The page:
A Diva Gets Her Due

Feb 13, 2012
Originally published on February 13, 2012 4:49 pm
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MICHEL MARTIN, HOST:

One of the Facebook comments we received about Whitney Houston yesterday was from Ashli White, who called her my generation's Diana Ross. Ross herself got her due at the Grammys yesterday when she was honored with a Lifetime Achievement Award. It was her first Grammy win, even though she has scored a dozen nominations across decades for songs like "Upside Down," "Touch Me in the Morning" and the Supremes' hit, "Baby Love."

(SOUNDBITE OF SONG, "BABY LOVE")

THE SUPREMES: (Singing) Ooh, ooh, baby love, my baby love, I need you, oh, how I need you.

MARTIN: Ross first came to fame as one of The Supremes, originally called The Primettes when they first got together in Detroit in 1959. Their combination of high fashion and sweet vocals became the blueprint for successful girl groups for decades.

Ross left the group to pursue a solo career in 1970. Fans around the world fell in love with her music and her style. But she didn't always inspire warm feelings. The 1991 book "Call Her Miss Ross" painted an unflattering portrait. And later, former Supreme Mary Wilson spoke out bitterly about her view that Ross unfairly claimed undue credit for the group's success.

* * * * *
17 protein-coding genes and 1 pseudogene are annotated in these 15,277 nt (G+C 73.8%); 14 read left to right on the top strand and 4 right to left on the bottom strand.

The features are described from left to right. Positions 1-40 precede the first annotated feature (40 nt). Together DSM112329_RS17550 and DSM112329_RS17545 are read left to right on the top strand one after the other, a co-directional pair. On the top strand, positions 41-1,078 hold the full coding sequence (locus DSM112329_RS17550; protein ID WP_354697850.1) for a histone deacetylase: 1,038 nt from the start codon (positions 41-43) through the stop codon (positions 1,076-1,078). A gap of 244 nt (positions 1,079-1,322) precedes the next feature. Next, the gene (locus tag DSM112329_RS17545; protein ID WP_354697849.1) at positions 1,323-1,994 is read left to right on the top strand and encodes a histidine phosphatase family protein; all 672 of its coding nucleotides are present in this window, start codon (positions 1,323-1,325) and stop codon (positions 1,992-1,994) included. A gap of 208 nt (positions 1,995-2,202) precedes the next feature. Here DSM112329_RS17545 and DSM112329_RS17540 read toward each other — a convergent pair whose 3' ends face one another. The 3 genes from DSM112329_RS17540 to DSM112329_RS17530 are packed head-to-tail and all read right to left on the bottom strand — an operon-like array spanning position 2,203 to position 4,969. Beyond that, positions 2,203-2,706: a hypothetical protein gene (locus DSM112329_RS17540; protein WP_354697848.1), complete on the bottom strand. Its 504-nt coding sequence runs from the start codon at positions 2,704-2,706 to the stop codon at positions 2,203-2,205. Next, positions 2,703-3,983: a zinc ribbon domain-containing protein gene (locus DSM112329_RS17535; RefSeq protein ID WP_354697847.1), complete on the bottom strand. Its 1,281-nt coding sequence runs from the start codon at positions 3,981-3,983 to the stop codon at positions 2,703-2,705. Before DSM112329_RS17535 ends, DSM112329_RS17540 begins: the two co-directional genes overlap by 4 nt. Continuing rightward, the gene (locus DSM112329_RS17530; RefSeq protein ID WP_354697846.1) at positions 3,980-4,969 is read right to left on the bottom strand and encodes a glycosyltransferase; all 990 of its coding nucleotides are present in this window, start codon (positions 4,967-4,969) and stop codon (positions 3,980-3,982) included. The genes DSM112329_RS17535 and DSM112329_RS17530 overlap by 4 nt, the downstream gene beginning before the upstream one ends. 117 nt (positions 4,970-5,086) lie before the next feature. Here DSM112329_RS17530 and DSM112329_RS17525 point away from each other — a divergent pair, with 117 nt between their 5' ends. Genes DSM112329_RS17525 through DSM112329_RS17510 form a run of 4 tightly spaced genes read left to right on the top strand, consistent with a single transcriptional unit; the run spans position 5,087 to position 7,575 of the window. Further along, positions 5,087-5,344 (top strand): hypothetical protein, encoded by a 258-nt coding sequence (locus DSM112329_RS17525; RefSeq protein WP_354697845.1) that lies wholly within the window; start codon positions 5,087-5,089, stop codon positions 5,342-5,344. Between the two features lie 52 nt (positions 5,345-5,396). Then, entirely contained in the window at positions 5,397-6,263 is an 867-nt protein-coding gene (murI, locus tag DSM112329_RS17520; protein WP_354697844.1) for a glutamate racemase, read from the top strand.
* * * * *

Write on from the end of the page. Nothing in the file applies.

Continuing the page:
But others insisted that Diana Ross won the spotlight because she was willing to fight for it. Her frequent recording partner Marvin Gaye was quoted this way in the biography "Divided Soul: The Life of Marvin Gaye," quote, "she'll out rehearse you, out-dress you and outperform you, so you'd best stay out of her way," unquote. And, in fact, here are Marvin Gaye and Diana Ross together in the song "You are Everything."

(SOUNDBITE OF SONG, "YOU ARE EVERYTHING")

DIANA ROSS: (Singing) As he turned the corner, I called out your name. I felt so ashamed when it wasn't you, wasn't you.

MARVIN GAYE: (Singing) You are everything, and everything is you. Woo-oh...

ROSS: (Singing) You are everything.

MARTIN: Ross found success far beyond the recording studio. She became an icon of black beauty at a time when African-American women often could not see themselves on fashion runways or magazine covers. She made the leap to the big screen in films like "Mahogany," and in her Oscar-nominated performance as Billie Holiday in "Lady Sings the Blues."

(SOUNDBITE OF SONG, "LADY SINGS THE BLUES")

ROSS: (Singing) She feels so sad, wants the world to know.

MARTIN: In point of fact, the Grammys are a little late to the party when it comes to honoring Ross. She has her own star on Hollywood's Walk of Fame. She won a Tony for her one-woman show, "An Evening with Diana Ross," and was recognized as a living treasure of American arts at The Kennedy Center Honors. And beyond the prizes as statues, every time the ladies of American R&B strut across the stage in a fabulous gown to belt out a hit song, they're walking in her footsteps.

(SOUNDBITE OF SONG, "LADY SINGS THE BLUES")

ROSS: (Singing) Lady sings the blues. Transcript provided by NPR, Copyright NPR.